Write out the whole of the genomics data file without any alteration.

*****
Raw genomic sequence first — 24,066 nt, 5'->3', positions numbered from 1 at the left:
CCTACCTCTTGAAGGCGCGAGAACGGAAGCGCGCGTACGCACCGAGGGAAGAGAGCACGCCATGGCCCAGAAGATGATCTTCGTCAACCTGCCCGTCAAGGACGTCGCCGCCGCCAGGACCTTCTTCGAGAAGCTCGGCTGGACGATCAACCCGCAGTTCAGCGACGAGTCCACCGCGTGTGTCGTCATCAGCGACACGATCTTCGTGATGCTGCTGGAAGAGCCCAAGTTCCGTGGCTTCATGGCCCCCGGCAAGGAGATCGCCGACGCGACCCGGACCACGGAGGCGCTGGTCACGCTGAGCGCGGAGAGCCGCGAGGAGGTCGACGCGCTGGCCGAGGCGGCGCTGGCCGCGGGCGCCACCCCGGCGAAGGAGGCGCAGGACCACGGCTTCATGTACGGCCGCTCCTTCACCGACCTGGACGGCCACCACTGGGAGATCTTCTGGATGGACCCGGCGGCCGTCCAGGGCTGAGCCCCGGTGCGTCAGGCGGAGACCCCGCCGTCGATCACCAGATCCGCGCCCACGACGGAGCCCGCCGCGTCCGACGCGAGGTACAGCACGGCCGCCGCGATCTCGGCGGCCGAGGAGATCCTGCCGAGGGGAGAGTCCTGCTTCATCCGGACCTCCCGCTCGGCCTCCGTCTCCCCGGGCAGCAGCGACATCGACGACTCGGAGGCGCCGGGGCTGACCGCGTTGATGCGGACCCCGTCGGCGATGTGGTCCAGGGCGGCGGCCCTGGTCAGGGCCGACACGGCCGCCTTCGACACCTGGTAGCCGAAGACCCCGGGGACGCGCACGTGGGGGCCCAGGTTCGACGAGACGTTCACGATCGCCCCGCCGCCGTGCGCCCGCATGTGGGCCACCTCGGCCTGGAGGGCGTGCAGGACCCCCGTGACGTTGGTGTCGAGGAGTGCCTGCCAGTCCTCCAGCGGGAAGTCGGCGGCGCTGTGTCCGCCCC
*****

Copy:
Raw genomic sequence first — 24,066 nt, 5'->3', positions numbered from 1 at the left:
CCTACCTCTTGAAGGCGCGAGAACGGAAGCGCGCGTACGCACCGAGGGAAGAGAGCACGCCATGGCCCAGAAGATGATCTTCGTCAACCTGCCCGTCAAGGACGTCGCCGCCGCCAGGACCTTCTTCGAGAAGCTCGGCTGGACGATCAACCCGCAGTTCAGCGACGAGTCCACCGCGTGTGTCGTCATCAGCGACACGATCTTCGTGATGCTGCTGGAAGAGCCCAAGTTCCGTGGCTTCATGGCCCCCGGCAAGGAGATCGCCGACGCGACCCGGACCACGGAGGCGCTGGTCACGCTGAGCGCGGAGAGCCGCGAGGAGGTCGACGCGCTGGCCGAGGCGGCGCTGGCCGCGGGCGCCACCCCGGCGAAGGAGGCGCAGGACCACGGCTTCATGTACGGCCGCTCCTTCACCGACCTGGACGGCCACCACTGGGAGATCTTCTGGATGGACCCGGCGGCCGTCCAGGGCTGAGCCCCGGTGCGTCAGGCGGAGACCCCGCCGTCGATCACCAGATCCGCGCCCACGACGGAGCCCGCCGCGTCCGACGCGAGGTACAGCACGGCCGCCGCGATCTCGGCGGCCGAGGAGATCCTGCCGAGGGGAGAGTCCTGCTTCATCCGGACCTCCCGCTCGGCCTCCGTCTCCCCGGGCAGCAGCGACATCGACGACTCGGAGGCGCCGGGGCTGACCGCGTTGATGCGGACCCCGTCGGCGATGTGGTCCAGGGCGGCGGCCCTGGTCAGGGCCGACACGGCCGCCTTCGACACCTGGTAGCCGAAGACCCCGGGGACGCGCACGTGGGGGCCCAGGTTCGACGAGACGTTCACGATCGCCCCGCCGCCGTGCGCCCGCATGTGGGCCACCTCGGCCTGGAGGGCGTGCAGGACCCCCGTGACGTTGGTGTCGAGGAGTGCCTGCCAGTCCTCCAGCGGGAAGTCGGCGGCGCTGTGTCCGCCCC